Council Races

In the races for city council, newcomer Mike Barbanica is beating former Councilman Tony Tiscareno in District 2 by 561 votes. When reached for comment, Tuesday night, Barbanica responded, “I appreciate the support of the residents of District 2 and I will work very hard at getting Antioch Back On Track,” repeating his campaign theme.

In a post on his Facebook page Wednesday morning Tiscareno wrote, “Congratulations to all who prevailed in the Antioch City Council and School Board last night. I had the great opportunity to serve our community for 6 years and I’m proud of the work we did during that time. Now it’s time for the new council to continue to move forward. Antioch voices were heard and now it’s time for us to support our leaders. Best of luck to all.”

He later added, “No sulking here, I want to thank my great friend Charlie Richard for his support and loyalty to my campaign, family and most importantly for our love of our labor movement.”

Unofficial election results for Antioch City Council District 1 and 2 as of Nov. 3, 2020 at 11:44 p.m. From

In District 1, incumbent Councilwoman Joy Motts is barely beating newcomer and challenger Tamisha Walker by just 50 votes. Former Antioch Mayor Pro Tem and Councilman Manny Soliz, Jr. is trailing Walker by 183 votes. Only 4,406 votes have been counted so far in that district. So, the race is too close to call. The winner will only serve a two-year term and will have to run again in 2022 after the district lines are redrawn, next year.

In a post on her campaign Facebook page Wednesday afternoon Walker wrote, “We are currently only 50 votes behind! This election is not over till every vote is counted!  We are in this together Antioch!”

Unofficial election results in Antioch City Council Districts 3 and 4 races as of Nov. 3, 2020 at 11:44 p.m. From

In the District 3 race, incumbent Councilwoman Lori Ogorchock is most likely headed for re-election to her second full term, having been re-elected in 2018 leading all three of her challengers with 2,796 votes. Newcomer Nichole Gardner is second place with 2,206 votes, trailing Ogorchock by 590 votes out of a total of 7,717 votes cast in the race. Parks & Recreation Commission Chair Marie Arce is in third place with 1,507 trailing Gardner by 699 votes and newcomer Antwon Webster is in fourth place with 1,208 votes, trailing Arce by 299 votes.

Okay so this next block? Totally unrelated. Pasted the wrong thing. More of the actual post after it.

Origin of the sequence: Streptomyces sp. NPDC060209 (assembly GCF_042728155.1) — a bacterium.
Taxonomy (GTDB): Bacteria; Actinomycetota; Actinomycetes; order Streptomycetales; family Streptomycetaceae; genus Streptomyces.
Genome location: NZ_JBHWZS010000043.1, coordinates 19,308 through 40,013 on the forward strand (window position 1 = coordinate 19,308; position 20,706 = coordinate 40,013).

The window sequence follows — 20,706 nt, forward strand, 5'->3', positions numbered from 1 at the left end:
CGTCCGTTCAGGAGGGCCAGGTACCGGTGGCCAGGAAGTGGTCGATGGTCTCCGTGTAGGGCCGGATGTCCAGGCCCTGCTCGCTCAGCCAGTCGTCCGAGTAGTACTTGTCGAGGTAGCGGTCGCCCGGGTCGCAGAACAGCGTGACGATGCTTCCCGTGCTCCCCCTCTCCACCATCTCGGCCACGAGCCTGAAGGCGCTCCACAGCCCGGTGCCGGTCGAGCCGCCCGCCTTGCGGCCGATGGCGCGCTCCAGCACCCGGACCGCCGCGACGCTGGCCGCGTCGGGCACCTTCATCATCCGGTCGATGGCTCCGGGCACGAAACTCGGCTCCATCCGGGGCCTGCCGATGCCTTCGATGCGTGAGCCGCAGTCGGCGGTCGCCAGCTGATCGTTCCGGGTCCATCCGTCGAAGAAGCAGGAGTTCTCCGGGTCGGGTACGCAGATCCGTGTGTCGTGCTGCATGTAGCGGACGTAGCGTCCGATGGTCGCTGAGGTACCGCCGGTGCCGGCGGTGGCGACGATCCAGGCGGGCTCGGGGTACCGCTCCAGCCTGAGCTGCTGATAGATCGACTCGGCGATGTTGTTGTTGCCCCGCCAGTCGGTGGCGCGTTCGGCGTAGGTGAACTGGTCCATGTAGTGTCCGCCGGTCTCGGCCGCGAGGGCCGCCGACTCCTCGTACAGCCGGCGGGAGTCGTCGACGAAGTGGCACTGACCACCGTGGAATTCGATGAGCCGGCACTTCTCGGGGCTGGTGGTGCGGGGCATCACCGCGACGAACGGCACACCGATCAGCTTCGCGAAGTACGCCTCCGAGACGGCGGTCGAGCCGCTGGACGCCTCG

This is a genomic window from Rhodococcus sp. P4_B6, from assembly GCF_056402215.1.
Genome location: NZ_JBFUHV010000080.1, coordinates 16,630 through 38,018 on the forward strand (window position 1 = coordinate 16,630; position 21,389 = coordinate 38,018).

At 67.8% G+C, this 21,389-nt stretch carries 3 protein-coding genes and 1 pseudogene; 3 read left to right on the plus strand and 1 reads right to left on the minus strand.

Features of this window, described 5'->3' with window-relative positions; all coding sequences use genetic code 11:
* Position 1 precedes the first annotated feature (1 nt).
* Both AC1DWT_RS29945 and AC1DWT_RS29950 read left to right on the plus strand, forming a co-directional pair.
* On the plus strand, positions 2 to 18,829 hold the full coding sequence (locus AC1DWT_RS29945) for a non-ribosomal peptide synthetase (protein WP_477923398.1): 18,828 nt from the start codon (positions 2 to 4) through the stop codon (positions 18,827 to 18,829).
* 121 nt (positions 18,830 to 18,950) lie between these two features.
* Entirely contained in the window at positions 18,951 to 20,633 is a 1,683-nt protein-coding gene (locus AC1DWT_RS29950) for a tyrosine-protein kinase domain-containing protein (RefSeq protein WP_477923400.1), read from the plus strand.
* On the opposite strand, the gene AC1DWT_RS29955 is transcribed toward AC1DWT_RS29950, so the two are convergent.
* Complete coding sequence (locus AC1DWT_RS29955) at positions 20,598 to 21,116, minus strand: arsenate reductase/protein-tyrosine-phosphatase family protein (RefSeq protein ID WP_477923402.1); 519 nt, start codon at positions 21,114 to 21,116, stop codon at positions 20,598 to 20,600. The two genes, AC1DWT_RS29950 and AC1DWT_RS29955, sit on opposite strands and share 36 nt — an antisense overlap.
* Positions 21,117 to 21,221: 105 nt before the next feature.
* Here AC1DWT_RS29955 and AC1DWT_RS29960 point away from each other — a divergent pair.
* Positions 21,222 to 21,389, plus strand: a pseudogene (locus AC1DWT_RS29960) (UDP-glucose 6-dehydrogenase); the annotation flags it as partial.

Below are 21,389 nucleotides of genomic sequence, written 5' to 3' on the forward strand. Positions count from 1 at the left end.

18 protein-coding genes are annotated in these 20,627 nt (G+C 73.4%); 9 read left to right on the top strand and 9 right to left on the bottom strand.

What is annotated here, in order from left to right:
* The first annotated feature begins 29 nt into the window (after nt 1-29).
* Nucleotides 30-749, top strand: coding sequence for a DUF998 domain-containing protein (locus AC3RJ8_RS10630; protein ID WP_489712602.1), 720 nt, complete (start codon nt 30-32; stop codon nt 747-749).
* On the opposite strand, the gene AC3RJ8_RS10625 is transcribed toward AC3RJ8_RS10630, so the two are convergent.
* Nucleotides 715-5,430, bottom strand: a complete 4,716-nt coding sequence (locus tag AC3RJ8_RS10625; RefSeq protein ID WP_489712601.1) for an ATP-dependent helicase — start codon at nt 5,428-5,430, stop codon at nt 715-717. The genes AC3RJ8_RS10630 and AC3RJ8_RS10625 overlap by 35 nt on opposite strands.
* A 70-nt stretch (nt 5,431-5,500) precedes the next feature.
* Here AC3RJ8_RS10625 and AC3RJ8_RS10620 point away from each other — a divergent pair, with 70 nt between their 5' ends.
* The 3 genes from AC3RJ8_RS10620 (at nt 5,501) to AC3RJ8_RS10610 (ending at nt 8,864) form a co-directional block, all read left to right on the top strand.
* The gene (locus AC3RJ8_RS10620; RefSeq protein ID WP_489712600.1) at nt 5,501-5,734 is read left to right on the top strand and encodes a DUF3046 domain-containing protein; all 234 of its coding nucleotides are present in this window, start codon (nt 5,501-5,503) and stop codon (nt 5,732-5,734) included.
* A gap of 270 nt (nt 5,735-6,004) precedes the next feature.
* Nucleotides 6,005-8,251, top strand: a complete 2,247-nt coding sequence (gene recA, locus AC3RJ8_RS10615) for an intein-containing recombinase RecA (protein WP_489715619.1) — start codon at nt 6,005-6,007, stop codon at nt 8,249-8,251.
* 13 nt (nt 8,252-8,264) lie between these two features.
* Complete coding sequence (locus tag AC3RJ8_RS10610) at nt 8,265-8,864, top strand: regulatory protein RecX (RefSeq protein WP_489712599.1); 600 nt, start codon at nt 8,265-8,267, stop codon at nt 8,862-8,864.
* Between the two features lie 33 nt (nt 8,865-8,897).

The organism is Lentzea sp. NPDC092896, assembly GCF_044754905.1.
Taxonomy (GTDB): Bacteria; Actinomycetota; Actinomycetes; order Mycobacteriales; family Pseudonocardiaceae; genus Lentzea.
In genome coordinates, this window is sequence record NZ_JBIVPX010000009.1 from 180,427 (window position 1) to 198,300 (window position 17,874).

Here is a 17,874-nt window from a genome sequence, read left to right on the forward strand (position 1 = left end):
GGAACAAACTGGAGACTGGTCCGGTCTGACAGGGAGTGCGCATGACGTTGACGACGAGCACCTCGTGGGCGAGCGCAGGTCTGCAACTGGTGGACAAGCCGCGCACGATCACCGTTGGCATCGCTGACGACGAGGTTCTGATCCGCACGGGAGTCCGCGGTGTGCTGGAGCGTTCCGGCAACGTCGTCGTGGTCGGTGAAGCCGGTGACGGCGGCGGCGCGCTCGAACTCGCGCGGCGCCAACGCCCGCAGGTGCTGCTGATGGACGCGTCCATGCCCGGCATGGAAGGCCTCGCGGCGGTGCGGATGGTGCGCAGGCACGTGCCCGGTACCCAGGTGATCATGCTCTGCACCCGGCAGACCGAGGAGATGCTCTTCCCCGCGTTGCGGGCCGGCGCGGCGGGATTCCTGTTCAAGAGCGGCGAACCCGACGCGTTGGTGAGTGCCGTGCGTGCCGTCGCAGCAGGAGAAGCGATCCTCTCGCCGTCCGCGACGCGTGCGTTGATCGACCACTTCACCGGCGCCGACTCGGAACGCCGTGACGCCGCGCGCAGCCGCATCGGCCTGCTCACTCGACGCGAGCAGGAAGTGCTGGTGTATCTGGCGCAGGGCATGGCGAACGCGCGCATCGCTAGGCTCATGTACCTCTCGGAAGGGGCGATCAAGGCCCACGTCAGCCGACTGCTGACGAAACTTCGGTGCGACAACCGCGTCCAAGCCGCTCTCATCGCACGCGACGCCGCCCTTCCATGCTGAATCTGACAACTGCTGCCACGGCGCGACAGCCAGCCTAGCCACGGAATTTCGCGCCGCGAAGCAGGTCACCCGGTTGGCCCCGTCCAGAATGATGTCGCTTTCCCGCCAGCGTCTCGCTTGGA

UPDATE: In a post on his personal Facebook page late Wednesday night Webster conceded writing, “It has been awesome running for City Council. I appreciate and would like to thank all my supporters and those who voted for me. The campaign team put in many hours going door to door with me and I truly appreciate their commitment. There is still work that needs to be done in order to move Antioch forward. I will continue to be a voice for the residents and speak up when a voice is needed. Cleaning up the city can still be done by holding our City Council accountable for the blight that surrounds us. I will remain engaged in economic development issues and support their survival and success. Regardless of the final outcome of the Mayors race, we must not lose faith in the fact that we, the residents of Antioch, have a voice and will be heard. Let’s stay positive and be wise in our decision making.”

Finally, in District 4, running for her third term on the council, incumbent Councilwoman Monica Wilson, with more than a majority of the votes at 55.39%, has a commanding lead over first-time candidate and Police Crime Prevention Commission Chair Sandra White by more than double. Wilson has 3,930 votes to White’s 1,943. The third candidate in the race, Alex John Astorga who spent no money to campaign is trailing White by 721 votes with 1,222. Whoever wins the election will have to run again in two years, following redistricting. Depending on how the new district lines are drawn, since the growth in the city has mainly been south and east, and Wilson lives on the northwest edge of the district, that may end up causing her to have to move to seek re-election should she win.

In a brief post on her Facebook page last night, Wilson wrote, “OMG! Thank You Antioch!”

Unofficial election results in Antioch City City Clerk and Treasurer races as of Nov. 3, 2020 at 11:44 p.m. From

City Treasurer & Clerk